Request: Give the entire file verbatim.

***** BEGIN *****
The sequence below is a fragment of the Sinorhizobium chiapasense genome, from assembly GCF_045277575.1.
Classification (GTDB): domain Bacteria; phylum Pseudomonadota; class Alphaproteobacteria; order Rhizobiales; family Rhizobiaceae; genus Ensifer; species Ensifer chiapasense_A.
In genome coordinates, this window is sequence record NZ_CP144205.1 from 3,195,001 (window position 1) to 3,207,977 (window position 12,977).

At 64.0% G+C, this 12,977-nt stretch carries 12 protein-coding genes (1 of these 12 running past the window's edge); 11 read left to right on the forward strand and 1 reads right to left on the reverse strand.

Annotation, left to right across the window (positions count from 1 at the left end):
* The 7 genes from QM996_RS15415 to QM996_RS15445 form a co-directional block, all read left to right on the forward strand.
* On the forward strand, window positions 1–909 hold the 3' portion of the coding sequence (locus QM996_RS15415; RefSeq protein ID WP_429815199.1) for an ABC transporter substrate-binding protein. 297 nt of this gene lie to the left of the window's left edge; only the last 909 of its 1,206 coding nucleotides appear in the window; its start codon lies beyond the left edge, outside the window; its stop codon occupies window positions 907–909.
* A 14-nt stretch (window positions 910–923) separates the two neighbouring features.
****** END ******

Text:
The sequence below is a fragment of the Sinorhizobium chiapasense genome, from assembly GCF_045277575.1.
Classification (GTDB): domain Bacteria; phylum Pseudomonadota; class Alphaproteobacteria; order Rhizobiales; family Rhizobiaceae; genus Ensifer; species Ensifer chiapasense_A.
In genome coordinates, this window is sequence record NZ_CP144205.1 from 3,195,001 (window position 1) to 3,207,977 (window position 12,977).

At 64.0% G+C, this 12,977-nt stretch carries 12 protein-coding genes (1 of these 12 running past the window's edge); 11 read left to right on the forward strand and 1 reads right to left on the reverse strand.

Annotation, left to right across the window (positions count from 1 at the left end):
* The 7 genes from QM996_RS15415 to QM996_RS15445 form a co-directional block, all read left to right on the forward strand.
* On the forward strand, window positions 1–909 hold the 3' portion of the coding sequence (locus QM996_RS15415; RefSeq protein ID WP_429815199.1) for an ABC transporter substrate-binding protein. 297 nt of this gene lie to the left of the window's left edge; only the last 909 of its 1,206 coding nucleotides appear in the window; its start codon lies beyond the left edge, outside the window; its stop codon occupies window positions 907–909.
* A 14-nt stretch (window positions 910–923) separates the two neighbouring features.